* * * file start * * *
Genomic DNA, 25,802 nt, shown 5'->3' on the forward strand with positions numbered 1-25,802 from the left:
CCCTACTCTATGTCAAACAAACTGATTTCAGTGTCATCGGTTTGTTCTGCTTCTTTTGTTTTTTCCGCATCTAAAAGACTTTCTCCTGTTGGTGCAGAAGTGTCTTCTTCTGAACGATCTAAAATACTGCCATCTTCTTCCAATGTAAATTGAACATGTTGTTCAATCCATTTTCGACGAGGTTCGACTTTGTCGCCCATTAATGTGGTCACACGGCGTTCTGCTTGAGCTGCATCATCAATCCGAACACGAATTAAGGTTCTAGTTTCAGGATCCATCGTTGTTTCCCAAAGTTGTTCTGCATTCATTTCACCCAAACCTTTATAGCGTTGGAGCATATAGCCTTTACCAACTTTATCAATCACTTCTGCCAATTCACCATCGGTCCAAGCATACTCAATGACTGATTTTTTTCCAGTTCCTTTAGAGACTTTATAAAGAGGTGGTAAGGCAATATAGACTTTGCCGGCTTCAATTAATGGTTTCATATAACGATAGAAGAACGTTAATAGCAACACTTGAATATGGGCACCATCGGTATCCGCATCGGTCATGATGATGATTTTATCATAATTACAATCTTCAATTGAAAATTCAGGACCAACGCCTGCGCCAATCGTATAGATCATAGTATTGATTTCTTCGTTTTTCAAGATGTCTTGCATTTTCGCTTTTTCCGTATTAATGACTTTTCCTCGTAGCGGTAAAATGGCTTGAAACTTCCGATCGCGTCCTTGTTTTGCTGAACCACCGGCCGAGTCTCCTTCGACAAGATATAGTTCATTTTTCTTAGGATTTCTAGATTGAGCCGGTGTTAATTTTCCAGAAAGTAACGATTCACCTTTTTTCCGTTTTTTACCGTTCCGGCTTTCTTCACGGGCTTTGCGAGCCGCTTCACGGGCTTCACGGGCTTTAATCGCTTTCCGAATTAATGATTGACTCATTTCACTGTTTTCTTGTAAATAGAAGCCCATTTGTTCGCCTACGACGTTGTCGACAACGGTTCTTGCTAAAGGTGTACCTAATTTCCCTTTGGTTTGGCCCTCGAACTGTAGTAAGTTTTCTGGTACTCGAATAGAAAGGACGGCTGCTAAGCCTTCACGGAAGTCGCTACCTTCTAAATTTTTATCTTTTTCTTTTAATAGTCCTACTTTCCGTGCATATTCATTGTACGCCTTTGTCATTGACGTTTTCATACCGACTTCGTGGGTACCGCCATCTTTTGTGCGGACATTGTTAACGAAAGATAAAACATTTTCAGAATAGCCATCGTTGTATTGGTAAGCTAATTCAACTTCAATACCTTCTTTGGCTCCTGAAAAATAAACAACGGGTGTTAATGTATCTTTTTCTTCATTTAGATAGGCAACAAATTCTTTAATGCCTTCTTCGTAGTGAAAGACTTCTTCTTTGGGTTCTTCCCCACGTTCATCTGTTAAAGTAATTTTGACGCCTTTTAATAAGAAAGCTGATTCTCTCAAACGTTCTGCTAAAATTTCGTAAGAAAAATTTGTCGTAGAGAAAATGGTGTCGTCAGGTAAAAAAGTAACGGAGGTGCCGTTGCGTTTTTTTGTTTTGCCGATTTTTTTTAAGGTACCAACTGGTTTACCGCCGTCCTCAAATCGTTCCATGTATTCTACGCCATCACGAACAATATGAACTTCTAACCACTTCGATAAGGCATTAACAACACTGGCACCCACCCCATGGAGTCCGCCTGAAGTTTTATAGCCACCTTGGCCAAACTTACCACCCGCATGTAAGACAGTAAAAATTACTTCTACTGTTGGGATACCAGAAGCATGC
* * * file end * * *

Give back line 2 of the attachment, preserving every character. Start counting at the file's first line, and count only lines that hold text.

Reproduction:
CCCTACTCTATGTCAAACAAACTGATTTCAGTGTCATCGGTTTGTTCTGCTTCTTTTGTTTTTTCCGCATCTAAAAGACTTTCTCCTGTTGGTGCAGAAGTGTCTTCTTCTGAACGATCTAAAATACTGCCATCTTCTTCCAATGTAAATTGAACATGTTGTTCAATCCATTTTCGACGAGGTTCGACTTTGTCGCCCATTAATGTGGTCACACGGCGTTCTGCTTGAGCTGCATCATCAATCCGAACACGAATTAAGGTTCTAGTTTCAGGATCCATCGTTGTTTCCCAAAGTTGTTCTGCATTCATTTCACCCAAACCTTTATAGCGTTGGAGCATATAGCCTTTACCAACTTTATCAATCACTTCTGCCAATTCACCATCGGTCCAAGCATACTCAATGACTGATTTTTTTCCAGTTCCTTTAGAGACTTTATAAAGAGGTGGTAAGGCAATATAGACTTTGCCGGCTTCAATTAATGGTTTCATATAACGATAGAAGAACGTTAATAGCAACACTTGAATATGGGCACCATCGGTATCCGCATCGGTCATGATGATGATTTTATCATAATTACAATCTTCAATTGAAAATTCAGGACCAACGCCTGCGCCAATCGTATAGATCATAGTATTGATTTCTTCGTTTTTCAAGATGTCTTGCATTTTCGCTTTTTCCGTATTAATGACTTTTCCTCGTAGCGGTAAAATGGCTTGAAACTTCCGATCGCGTCCTTGTTTTGCTGAACCACCGGCCGAGTCTCCTTCGACAAGATATAGTTCATTTTTCTTAGGATTTCTAGATTGAGCCGGTGTTAATTTTCCAGAAAGTAACGATTCACCTTTTTTCCGTTTTTTACCGTTCCGGCTTTCTTCACGGGCTTTGCGAGCCGCTTCACGGGCTTCACGGGCTTTAATCGCTTTCCGAATTAATGATTGACTCATTTCACTGTTTTCTTGTAAATAGAAGCCCATTTGTTCGCCTACGACGTTGTCGACAACGGTTCTTGCTAAAGGTGTACCTAATTTCCCTTTGGTTTGGCCCTCGAACTGTAGTAAGTTTTCTGGTACTCGAATAGAAAGGACGGCTGCTAAGCCTTCACGGAAGTCGCTACCTTCTAAATTTTTATCTTTTTCTTTTAATAGTCCTACTTTCCGTGCATATTCATTGTACGCCTTTGTCATTGACGTTTTCATACCGACTTCGTGGGTACCGCCATCTTTTGTGCGGACATTGTTAACGAAAGATAAAACATTTTCAGAATAGCCATCGTTGTATTGGTAAGCTAATTCAACTTCAATACCTTCTTTGGCTCCTGAAAAATAAACAACGGGTGTTAATGTATCTTTTTCTTCATTTAGATAGGCAACAAATTCTTTAATGCCTTCTTCGTAGTGAAAGACTTCTTCTTTGGGTTCTTCCCCACGTTCATCTGTTAAAGTAATTTTGACGCCTTTTAATAAGAAAGCTGATTCTCTCAAACGTTCTGCTAAAATTTCGTAAGAAAAATTTGTCGTAGAGAAAATGGTGTCGTCAGGTAAAAAAGTAACGGAGGTGCCGTTGCGTTTTTTTGTTTTGCCGATTTTTTTTAAGGTACCAACTGGTTTACCGCCGTCCTCAAATCGTTCCATGTATTCTACGCCATCACGAACAATATGAACTTCTAACCACTTCGATAAGGCATTAACAACACTGGCACCCACCCCATGGAGTCCGCCTGAAGTTTTATAGCCACCTTGGCCAAACTTACCACCCGCATGTAAGACAGTAAAAATTACTTCTACTGTTGGGATACCAGAAGCATGC